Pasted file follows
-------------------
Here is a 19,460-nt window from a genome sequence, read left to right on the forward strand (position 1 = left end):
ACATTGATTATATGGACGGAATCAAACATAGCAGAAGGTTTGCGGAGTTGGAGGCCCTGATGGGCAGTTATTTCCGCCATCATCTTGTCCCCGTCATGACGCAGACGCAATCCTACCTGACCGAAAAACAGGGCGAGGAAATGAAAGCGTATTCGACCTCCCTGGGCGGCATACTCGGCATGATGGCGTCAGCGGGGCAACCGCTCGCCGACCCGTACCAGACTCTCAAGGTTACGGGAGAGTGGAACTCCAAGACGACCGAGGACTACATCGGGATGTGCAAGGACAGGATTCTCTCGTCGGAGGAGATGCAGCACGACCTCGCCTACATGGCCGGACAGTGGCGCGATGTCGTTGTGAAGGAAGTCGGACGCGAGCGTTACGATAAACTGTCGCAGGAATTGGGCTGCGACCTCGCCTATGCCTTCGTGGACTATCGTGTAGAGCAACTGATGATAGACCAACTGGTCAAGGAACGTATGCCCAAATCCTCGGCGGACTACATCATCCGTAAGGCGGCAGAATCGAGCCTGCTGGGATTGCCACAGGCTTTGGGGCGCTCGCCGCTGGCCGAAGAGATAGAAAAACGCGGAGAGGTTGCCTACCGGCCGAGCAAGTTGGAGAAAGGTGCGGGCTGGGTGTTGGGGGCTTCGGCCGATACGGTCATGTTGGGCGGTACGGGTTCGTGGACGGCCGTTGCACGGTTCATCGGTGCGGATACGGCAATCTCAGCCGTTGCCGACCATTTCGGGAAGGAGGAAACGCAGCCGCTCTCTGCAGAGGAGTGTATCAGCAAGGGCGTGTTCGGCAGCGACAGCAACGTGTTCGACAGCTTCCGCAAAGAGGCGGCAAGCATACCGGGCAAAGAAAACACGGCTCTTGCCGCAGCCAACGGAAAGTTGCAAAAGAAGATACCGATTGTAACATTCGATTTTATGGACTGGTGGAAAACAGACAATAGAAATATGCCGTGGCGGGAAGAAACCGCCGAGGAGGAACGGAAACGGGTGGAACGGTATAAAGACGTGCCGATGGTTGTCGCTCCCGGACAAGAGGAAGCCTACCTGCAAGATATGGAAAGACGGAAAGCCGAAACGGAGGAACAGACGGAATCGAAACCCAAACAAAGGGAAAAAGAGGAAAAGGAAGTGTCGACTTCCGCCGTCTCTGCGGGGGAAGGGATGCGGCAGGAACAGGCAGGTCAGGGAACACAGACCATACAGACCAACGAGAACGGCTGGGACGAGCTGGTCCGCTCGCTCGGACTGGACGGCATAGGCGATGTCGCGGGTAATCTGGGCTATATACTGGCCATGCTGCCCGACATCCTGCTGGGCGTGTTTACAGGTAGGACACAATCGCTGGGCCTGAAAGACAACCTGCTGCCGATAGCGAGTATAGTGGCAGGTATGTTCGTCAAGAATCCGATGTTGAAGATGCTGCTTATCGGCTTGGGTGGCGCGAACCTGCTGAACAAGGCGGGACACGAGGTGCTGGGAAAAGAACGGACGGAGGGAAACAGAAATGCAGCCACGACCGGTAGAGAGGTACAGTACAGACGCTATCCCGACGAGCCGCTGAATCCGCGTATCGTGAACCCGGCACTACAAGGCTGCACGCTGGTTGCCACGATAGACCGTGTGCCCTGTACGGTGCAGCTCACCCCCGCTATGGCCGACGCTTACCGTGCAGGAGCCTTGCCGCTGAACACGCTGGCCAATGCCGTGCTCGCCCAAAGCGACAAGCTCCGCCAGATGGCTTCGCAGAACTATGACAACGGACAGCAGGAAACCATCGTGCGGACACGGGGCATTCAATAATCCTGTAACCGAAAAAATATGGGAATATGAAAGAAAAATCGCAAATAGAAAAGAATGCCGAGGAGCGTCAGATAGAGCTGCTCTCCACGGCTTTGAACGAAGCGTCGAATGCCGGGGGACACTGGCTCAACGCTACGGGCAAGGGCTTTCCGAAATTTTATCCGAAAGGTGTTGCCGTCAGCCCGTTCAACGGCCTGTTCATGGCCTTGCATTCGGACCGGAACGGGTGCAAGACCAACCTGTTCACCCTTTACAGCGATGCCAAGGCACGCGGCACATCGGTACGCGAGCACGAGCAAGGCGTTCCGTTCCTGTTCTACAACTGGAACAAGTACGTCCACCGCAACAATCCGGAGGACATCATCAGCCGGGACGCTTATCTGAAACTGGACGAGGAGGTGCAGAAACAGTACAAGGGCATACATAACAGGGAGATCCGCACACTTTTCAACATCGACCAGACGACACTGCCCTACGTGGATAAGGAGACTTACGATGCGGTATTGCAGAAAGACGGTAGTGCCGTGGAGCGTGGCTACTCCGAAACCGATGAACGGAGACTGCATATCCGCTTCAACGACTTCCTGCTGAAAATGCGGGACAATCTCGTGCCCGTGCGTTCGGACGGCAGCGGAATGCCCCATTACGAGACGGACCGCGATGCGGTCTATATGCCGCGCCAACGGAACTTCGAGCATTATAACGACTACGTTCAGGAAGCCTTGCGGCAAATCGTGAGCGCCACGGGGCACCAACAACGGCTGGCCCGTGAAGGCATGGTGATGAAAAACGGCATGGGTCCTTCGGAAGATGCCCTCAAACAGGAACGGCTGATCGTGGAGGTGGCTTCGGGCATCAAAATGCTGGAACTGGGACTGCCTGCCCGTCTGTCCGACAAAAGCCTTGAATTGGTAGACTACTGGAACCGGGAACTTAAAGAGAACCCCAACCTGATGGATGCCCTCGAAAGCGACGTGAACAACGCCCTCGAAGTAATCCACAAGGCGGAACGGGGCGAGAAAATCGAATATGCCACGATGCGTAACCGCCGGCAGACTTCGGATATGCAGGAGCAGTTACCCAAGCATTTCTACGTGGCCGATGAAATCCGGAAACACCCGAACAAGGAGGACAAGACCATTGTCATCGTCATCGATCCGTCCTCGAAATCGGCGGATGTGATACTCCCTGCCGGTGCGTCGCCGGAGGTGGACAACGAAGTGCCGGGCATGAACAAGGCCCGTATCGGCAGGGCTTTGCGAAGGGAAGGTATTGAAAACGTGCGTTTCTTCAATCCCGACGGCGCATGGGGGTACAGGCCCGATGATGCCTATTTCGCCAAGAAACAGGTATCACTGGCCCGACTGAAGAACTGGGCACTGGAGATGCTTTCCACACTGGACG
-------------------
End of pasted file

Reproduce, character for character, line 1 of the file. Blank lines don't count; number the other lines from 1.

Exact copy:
Here is a 19,460-nt window from a genome sequence, read left to right on the forward strand (position 1 = left end):